Recently, I had the opportunity to share with the NACDA (National Association of Collegiate Directors of Athletics) community the following thoughts. I wanted to share them with you as well…
I made an observation some time ago that’s been confirmed over and over, among student athletes. Most want to be “seen” as leaders, but few want to “act” like one. By this I mean, they enjoy the perks of leadership, but not the price.
One of our Habitudes® is called “Thermostats or Thermometers.” (Habitudes are images that form leadership habits and attitudes.) Consider these two instruments for a moment. Both have to do with the temperature. The difference? Thermometers can only tell you what the climate is; thermostats actually set the climate.
I believe first-year athletes usually enter our teams as a thermometer. They want to blend in. They want to get playing time, keep their nose clean and not mess up. So they look around and try to mimic the players around them. They reflect the climate, good or bad. This is natural. I believe we must challenge student athletes to become thermostats as they move into their sophomore year and certainly, as they become upper classmen. They’ll be needed to turn up the temperature when passion is necessary, or turn down the heat and calm things down at other times. Influence is the essence of leadership, whether or not they have a title.
The Price of Being a Thermostat
In 2013, we surveyed Division 1 coaches from across the country, asking them what they’re observing among this new generation of students. Several patterns came to light, but I’d like to discuss one in particular. While students wanted to be perceived as a leader, they didn’t do confrontation or conflict well. They didn’t want to have to confront teammates, hold them accountable, or call them out on poor performance. After all, who wants to play the role of the “bad cop?” Once again, people want the perks without the price of leadership. The fact is thermostats are about changing the temperature and sometimes that means doing hard things.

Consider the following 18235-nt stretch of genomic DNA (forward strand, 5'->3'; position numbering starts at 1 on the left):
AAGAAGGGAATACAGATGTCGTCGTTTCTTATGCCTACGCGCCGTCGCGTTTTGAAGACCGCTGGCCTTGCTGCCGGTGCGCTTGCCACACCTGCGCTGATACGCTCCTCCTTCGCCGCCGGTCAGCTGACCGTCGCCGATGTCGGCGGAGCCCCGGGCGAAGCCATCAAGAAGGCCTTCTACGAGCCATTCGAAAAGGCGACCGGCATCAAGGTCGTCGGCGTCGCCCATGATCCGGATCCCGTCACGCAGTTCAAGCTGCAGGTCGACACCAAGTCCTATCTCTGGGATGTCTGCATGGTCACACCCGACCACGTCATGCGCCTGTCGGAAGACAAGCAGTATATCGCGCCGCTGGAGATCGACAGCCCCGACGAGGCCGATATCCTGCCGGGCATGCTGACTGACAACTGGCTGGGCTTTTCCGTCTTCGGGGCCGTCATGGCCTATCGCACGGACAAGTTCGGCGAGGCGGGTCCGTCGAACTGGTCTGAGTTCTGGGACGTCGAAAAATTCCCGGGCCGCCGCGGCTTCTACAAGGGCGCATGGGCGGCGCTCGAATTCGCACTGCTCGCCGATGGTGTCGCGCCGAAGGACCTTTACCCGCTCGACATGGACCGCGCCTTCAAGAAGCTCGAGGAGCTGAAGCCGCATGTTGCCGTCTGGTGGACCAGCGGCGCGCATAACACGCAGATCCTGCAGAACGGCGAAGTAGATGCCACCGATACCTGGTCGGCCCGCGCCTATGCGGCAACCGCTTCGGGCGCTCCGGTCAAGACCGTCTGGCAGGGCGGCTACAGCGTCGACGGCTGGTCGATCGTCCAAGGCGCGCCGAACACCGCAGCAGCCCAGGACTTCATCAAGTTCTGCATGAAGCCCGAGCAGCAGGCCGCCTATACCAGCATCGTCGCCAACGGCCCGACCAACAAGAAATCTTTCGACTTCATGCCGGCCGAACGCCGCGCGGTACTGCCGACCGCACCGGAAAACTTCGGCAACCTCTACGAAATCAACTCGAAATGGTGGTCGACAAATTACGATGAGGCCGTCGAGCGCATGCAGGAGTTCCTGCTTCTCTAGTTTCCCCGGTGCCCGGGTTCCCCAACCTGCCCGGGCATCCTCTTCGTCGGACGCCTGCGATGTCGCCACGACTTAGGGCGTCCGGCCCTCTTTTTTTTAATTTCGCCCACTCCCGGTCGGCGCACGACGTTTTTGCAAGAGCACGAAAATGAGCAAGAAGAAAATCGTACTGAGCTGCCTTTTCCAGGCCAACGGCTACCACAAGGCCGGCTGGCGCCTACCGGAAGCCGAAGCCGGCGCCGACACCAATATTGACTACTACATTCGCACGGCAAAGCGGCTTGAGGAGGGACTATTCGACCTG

The people I know who’ve earned the right to become a “thermostat” on their team, or in their department, always embody two ingredients:
- They live by values.
- They add value.
Living by values means I own a set of standards, that may be higher than my coach’s or teammates’ and I live by them, on and off the field. Even if teammates don’t agree with all my values, they at least respect me because I challenge myself to live by these excellent ideals. I earn the right to influence by living at a higher level.
Title or no title.
Barrett Jones played for the University of Alabama between 2008-2012. He entered college with distinct values, including excellence and service to others. How did this play out during his years as a student athlete? Barrett received his bachelors and masters degrees in five years, with a 4.0 GPA. Coach Nick Saban asked him to play three different positions on the offensive line; he was an All-American at all three. Off the field, he led service trips to Haiti to aid the earthquake victims there. He served the community in Tuscaloosa after the tornado in 2011. He was a servant-leader, and everyone recognized him for it. He was the winner of the 2011 Outland Trophy given to the best lineman in college football. Coach Nick Saban commented after Jones graduated from Alabama that this young man was one of the top five most influential people in his life. Wow. That’s what I call a thermostat.
The Process of Building Thermostats
As a coach or administrator, your job is to create a culture of leadership among your staff and students. The task can be summarized in one phrase: To transform young men and women from thermometers to thermostats before they graduate. So—how do you do this? I believe we build a culture of contagious thermostats when we practice what I call: The Big IDEA.
The Big IDEA for Building Thermostats:
I – Instruction
We must consistently teach them leadership—in the classroom, on our teams, and in the life skills we pass on to them. Your team or department needs a language for leadership. Student athletes need conversation.